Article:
by Carl Hiaasen
"Please provide copies of all your current web pages, including your blog posts. Please provide copies of all your newsletters, bulletins, flyers or any other media or literature you have disseminated to your members or others. Please provide copies of stories and articles that have been published about you."
Or, more precisely, sending questionnaires. They went out to scores of tea party groups that were seeking tax-exempt status as "social welfare" organizations.
The organizations were targeted for special scrutiny because they had the words "tea party" or "patriot" in their titles. Some questionnaires even requested the names of all donors and the amounts of each contribution.
It was a political abuse of power aimed, ironically, at groups who are pretending not to be political just to get a juicy tax break.
The gimmick of choice is Section 501(c)(4) of the revenue code. Groups receiving that golden designation are allowed to collect unlimited contributions without paying taxes.
They're not banned from political involvement, but by law they're supposed to be "primarily engaged" in activities promoting "social welfare" and "the common good" -- not partisan politics.
It's a total farce.
Karl Rove's Crossroads GPS spent untold millions of dollars on behalf of Republican candidates while attacking Democrats during the last election cycle. On the other side,
Both rabidly partisan organizations enjoy tax-exempt status under Section 501(c)(4). They claim to run strictly "issue" advertisements that aren't really political, which is a hoot.
What's not so hilarious is that the
Initially, the tax agency suggested that the crackdown was an isolated operation by agents in its Cincinnati office. However, in recent days it was revealed that a few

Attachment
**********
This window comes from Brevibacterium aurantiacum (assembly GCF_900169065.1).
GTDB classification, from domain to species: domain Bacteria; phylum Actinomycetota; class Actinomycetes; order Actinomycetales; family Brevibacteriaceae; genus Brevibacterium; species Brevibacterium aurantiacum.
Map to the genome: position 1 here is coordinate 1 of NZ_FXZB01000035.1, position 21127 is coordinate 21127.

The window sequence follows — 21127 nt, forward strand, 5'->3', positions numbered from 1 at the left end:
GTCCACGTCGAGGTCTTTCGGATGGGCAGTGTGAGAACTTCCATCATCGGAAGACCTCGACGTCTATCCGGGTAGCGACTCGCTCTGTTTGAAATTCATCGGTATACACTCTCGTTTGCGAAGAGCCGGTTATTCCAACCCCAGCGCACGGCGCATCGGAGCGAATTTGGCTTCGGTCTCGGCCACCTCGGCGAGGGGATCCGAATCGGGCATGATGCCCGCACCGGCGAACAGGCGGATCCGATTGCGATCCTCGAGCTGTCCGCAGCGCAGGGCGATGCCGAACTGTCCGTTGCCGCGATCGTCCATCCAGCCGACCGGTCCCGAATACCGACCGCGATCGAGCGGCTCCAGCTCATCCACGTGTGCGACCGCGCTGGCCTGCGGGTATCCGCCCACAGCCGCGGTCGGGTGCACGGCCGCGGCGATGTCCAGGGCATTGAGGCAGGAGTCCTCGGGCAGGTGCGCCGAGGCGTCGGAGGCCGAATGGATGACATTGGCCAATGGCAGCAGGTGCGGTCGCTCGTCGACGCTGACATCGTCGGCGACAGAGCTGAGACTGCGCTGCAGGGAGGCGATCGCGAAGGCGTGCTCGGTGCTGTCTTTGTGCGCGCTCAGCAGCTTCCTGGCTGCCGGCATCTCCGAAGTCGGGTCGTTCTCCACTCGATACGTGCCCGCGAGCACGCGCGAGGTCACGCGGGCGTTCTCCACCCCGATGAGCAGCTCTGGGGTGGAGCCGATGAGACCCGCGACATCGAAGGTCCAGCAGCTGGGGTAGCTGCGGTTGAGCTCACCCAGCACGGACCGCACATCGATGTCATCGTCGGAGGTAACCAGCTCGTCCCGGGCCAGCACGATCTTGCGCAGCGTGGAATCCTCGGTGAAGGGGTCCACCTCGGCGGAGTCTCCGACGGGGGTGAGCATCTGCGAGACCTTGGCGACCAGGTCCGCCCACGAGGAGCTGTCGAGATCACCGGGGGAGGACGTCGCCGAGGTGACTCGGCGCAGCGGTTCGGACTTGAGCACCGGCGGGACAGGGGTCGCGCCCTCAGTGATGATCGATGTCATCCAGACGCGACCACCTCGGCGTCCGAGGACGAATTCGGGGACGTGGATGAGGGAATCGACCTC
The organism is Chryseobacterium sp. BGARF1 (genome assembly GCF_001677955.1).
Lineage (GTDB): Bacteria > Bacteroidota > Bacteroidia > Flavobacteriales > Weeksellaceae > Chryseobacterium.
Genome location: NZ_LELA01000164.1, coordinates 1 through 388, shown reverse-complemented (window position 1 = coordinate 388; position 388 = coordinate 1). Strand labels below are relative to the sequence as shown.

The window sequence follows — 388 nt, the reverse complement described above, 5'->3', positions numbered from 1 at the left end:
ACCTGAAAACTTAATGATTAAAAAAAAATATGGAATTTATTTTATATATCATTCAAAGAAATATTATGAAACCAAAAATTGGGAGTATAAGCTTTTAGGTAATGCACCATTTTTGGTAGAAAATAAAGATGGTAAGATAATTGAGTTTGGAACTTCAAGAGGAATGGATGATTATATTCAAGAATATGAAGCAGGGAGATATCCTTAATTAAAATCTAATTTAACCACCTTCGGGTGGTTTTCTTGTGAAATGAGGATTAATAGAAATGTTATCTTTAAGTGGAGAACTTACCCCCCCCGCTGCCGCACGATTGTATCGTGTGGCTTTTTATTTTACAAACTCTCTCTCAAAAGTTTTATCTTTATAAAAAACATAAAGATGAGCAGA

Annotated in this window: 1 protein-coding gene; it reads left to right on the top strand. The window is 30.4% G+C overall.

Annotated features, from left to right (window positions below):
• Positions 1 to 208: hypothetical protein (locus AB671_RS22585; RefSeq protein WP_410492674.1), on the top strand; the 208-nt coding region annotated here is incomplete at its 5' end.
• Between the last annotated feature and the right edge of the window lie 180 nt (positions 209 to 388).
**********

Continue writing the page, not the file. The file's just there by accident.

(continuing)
A Treasury inspector general's report issued last week criticized
President Obama said the actions described in the report "are intolerable and inexcusable." He didn't use the word stupid, but it applies.
There's no sign that the president knew about the
Owing his job to a Republican, Shulman seems an unlikely instigator of an
After Shulman completed his term last November, IRS Deputy Commissioner Steven Miller became acting commissioner. Six months earlier, Miller had been briefed about some cases involving increased scrutiny of tea party-affiliated groups.
However, in letters to
No such pious fervor exists for investigating and exposing the fraudulent status of large groups like
They're not "social welfare" organizations worthy of a tax exemption. They're wealthy partisan advocacy machines with purely political missions -- to promote their candidates, and to influence voters.
They are prized by both parties as safe and bottomless repositories for huge campaign donations, which is why you don't see congressional leaders declaring war on the 501(c)(4) charade.
The c stands for ca-ching.
IRS Went After Small Fry, But Let The Big Ones Get Away | Politics